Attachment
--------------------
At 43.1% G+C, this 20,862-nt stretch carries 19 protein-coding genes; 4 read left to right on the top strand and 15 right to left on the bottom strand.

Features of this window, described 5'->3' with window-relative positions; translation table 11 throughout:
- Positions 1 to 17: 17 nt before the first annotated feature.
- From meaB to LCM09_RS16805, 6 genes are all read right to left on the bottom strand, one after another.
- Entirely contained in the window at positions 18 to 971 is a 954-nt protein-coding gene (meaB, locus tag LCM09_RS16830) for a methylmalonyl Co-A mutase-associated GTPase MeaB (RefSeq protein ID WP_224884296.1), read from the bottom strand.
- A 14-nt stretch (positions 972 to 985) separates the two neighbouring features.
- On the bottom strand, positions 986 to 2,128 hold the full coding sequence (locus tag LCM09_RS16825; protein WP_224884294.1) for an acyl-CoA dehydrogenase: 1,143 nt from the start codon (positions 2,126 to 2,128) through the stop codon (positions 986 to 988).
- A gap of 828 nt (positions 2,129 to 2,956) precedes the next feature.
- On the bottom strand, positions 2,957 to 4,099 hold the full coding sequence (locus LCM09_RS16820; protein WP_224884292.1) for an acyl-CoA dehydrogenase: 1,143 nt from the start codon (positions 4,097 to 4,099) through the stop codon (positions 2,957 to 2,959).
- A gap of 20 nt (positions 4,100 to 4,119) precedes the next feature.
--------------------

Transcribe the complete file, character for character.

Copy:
At 43.1% G+C, this 20,862-nt stretch carries 19 protein-coding genes; 4 read left to right on the top strand and 15 right to left on the bottom strand.

Features of this window, described 5'->3' with window-relative positions; translation table 11 throughout:
- Positions 1 to 17: 17 nt before the first annotated feature.
- From meaB to LCM09_RS16805, 6 genes are all read right to left on the bottom strand, one after another.
- Entirely contained in the window at positions 18 to 971 is a 954-nt protein-coding gene (meaB, locus tag LCM09_RS16830) for a methylmalonyl Co-A mutase-associated GTPase MeaB (RefSeq protein ID WP_224884296.1), read from the bottom strand.
- A 14-nt stretch (positions 972 to 985) separates the two neighbouring features.
- On the bottom strand, positions 986 to 2,128 hold the full coding sequence (locus tag LCM09_RS16825; protein WP_224884294.1) for an acyl-CoA dehydrogenase: 1,143 nt from the start codon (positions 2,126 to 2,128) through the stop codon (positions 986 to 988).
- A gap of 828 nt (positions 2,129 to 2,956) precedes the next feature.
- On the bottom strand, positions 2,957 to 4,099 hold the full coding sequence (locus LCM09_RS16820; protein WP_224884292.1) for an acyl-CoA dehydrogenase: 1,143 nt from the start codon (positions 4,097 to 4,099) through the stop codon (positions 2,957 to 2,959).
- A gap of 20 nt (positions 4,100 to 4,119) precedes the next feature.